Compendium of Fiddle Styles/Hoedown

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Fiddlin Bill Henseley, Mountain Fiddler, Asheville, North Carolina by Ben Shahn, 1937 LOC 290626613.jpg

Old time fiddle is a genre of American folk music associated with hoe downs, barn raisin' and the country rather than the city. Appallachia is particularly famous for this kind of music, as is the South in general. "Old time fiddle tunes" may be played on fiddle, banjo or other instruments but are nevertheless called "fiddle tunes". The genre traces from the British Isles with the colonization of North America by English and French speaking immigrants in the 1600s and thereafter.[1] It is separate and distinct from traditions which it has influenced or which may in part have evolved from it, such as bluegrass, country blues, variants of western swing and country rock.

Definition and distinction of Old Time Fiddle[edit | edit source]

Newer traditions have grown out of old time fiddle music but it maintains a separate and distinct identity from those styles. These include bluegrass and Western swing and to some degree country rock. However, the positive statement of what, exactly, constitutes the true and authentic delineation of old time fiddle music is not necessarily unambiguous. Different sources draw a sharper distinction than others, and there is a good deal of overlap which purists will acknowledge to a varying degree. The areas of overlap are primarily with bluegrass, Western swing (Texas swing), country and even rock.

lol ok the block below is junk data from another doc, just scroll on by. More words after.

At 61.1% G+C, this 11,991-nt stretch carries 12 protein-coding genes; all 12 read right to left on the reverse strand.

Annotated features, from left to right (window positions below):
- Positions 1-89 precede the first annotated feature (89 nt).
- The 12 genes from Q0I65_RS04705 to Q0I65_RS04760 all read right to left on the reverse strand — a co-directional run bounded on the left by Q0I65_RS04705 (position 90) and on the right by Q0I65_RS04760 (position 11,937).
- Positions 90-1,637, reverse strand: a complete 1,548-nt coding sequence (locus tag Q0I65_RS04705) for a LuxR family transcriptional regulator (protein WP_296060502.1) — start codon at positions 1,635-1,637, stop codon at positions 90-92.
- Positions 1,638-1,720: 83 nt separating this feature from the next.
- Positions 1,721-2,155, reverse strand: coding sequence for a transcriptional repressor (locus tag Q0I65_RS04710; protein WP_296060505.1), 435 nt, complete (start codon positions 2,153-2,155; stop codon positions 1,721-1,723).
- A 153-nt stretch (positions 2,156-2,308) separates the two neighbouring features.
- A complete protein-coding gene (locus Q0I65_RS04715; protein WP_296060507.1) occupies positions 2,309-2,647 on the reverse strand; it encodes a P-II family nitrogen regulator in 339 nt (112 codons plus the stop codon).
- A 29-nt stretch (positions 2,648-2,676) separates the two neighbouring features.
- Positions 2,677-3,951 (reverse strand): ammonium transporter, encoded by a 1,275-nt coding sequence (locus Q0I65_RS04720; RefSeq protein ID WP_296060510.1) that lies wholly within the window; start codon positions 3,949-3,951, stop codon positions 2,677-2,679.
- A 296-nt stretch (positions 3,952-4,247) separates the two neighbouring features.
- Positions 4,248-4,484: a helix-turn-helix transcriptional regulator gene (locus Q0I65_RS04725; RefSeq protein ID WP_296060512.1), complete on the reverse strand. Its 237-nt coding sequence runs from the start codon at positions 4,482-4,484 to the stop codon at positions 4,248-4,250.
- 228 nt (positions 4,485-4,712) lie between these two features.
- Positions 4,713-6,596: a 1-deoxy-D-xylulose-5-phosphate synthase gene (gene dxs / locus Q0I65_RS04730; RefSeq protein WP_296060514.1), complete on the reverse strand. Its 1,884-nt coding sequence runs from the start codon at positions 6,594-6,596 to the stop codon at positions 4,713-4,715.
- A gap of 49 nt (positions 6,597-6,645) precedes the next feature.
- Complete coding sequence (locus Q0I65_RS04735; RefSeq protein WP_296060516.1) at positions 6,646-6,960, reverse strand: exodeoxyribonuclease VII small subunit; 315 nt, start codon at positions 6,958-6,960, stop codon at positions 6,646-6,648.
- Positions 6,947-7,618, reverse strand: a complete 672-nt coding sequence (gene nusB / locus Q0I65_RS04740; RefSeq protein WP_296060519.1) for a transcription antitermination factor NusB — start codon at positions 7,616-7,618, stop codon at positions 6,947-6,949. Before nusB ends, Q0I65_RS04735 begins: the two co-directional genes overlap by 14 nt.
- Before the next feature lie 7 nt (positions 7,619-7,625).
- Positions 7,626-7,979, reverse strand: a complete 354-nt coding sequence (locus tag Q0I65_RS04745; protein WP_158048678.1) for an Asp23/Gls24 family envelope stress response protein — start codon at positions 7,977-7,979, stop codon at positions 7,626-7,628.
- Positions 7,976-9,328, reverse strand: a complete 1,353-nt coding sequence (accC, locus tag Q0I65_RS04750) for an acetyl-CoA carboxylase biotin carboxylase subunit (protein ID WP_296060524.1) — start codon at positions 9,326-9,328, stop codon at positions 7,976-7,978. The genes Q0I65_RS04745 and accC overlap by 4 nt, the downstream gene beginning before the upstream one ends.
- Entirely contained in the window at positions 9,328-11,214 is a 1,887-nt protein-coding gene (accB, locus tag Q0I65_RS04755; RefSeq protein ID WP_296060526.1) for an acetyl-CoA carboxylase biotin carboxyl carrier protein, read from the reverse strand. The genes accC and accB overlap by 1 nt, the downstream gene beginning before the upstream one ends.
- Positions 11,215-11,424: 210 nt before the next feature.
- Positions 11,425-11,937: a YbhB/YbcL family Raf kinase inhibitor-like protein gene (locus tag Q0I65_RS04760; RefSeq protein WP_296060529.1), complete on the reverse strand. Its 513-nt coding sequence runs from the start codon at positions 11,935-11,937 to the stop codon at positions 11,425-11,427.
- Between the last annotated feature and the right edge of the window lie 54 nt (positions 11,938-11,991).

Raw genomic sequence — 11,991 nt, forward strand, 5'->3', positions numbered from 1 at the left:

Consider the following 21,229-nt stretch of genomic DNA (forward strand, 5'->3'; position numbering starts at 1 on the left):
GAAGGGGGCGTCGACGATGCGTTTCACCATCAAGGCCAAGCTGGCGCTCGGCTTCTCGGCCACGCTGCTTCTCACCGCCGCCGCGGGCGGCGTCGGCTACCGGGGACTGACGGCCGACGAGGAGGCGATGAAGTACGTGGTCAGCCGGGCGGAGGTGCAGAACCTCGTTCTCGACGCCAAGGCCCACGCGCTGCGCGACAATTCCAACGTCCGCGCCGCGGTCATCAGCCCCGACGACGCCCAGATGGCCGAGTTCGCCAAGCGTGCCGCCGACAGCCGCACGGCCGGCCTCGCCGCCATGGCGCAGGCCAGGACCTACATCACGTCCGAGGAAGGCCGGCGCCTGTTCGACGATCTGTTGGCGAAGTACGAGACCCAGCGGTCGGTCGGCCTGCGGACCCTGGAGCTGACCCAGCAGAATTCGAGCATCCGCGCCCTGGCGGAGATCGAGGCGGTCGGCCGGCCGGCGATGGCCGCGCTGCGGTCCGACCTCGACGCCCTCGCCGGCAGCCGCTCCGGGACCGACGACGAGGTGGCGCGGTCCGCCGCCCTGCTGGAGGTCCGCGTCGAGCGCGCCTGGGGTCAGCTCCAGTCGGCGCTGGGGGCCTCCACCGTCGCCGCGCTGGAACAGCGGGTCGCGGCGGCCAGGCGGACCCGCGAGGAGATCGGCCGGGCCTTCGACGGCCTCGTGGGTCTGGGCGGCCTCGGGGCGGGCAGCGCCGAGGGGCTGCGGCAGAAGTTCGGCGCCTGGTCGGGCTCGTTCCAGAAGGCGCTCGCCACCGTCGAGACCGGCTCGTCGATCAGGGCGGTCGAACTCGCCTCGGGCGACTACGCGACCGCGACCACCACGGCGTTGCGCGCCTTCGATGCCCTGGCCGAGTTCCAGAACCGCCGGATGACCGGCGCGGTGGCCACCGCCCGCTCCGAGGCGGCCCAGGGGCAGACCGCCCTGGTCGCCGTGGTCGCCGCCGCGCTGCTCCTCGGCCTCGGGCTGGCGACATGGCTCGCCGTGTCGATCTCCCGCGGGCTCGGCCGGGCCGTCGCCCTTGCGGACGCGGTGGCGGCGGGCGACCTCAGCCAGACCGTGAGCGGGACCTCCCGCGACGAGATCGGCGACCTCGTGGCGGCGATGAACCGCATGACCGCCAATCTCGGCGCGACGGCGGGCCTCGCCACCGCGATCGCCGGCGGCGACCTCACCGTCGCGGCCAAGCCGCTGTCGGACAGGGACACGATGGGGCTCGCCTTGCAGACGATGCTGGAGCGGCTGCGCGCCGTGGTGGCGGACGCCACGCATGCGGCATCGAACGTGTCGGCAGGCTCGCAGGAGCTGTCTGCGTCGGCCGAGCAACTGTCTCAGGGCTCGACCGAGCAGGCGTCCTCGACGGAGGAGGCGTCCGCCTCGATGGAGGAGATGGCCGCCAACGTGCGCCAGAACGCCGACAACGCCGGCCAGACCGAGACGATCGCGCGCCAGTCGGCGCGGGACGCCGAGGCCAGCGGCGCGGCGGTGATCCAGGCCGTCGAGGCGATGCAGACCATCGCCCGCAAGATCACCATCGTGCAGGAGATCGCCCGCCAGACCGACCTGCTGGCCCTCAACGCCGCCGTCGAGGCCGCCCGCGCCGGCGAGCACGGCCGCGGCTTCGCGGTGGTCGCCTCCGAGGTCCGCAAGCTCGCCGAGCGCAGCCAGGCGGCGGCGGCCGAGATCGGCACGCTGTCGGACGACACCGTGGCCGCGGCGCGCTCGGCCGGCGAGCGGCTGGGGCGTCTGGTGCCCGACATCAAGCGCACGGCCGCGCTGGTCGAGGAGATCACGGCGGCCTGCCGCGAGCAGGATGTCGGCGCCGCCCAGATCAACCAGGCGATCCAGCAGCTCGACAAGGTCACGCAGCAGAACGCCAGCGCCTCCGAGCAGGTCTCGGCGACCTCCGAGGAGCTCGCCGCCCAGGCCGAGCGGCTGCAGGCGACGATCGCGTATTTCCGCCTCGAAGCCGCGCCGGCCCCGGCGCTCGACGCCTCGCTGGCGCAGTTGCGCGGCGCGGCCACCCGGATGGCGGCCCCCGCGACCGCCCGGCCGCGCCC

Narrow use of the term[edit | edit source]

Art Stamper plays in both Appalachia Old Time and bluegrass styles. In autobiographical material posted on his artist website,[2] the writer asserts Stamper's contiguity with "old time and mountain" music, that he learned "the Appalachian fiddle style" from his father, but that Art "Art also played bluegrass fiddle..." continuing that "Whether playing Appalachian fiddle or bluegrass fiddle, Art was a musical marvel."

Old Time purists[edit | edit source]

In an essay with the short title Why Old TIme is Different from Bluegrass,[3] Allan Feldman argues against the proposal of an "inclusive cover name that would bring oldtime music[,] bluegrass, clawgrass and dawg music under the same umbrella in order to attract new audiences. The unfortunate trend in this country is to homogenize things. I think oldtime music stands against homogenization."Having thus staked ground out for himself as a purist, he continues that "[he] for one celebrate[s] the fact that oldtime music is not bluegrass or dawg music or new grass or even claw grass". He identifies the following categorical distinctions which set Old Time apart: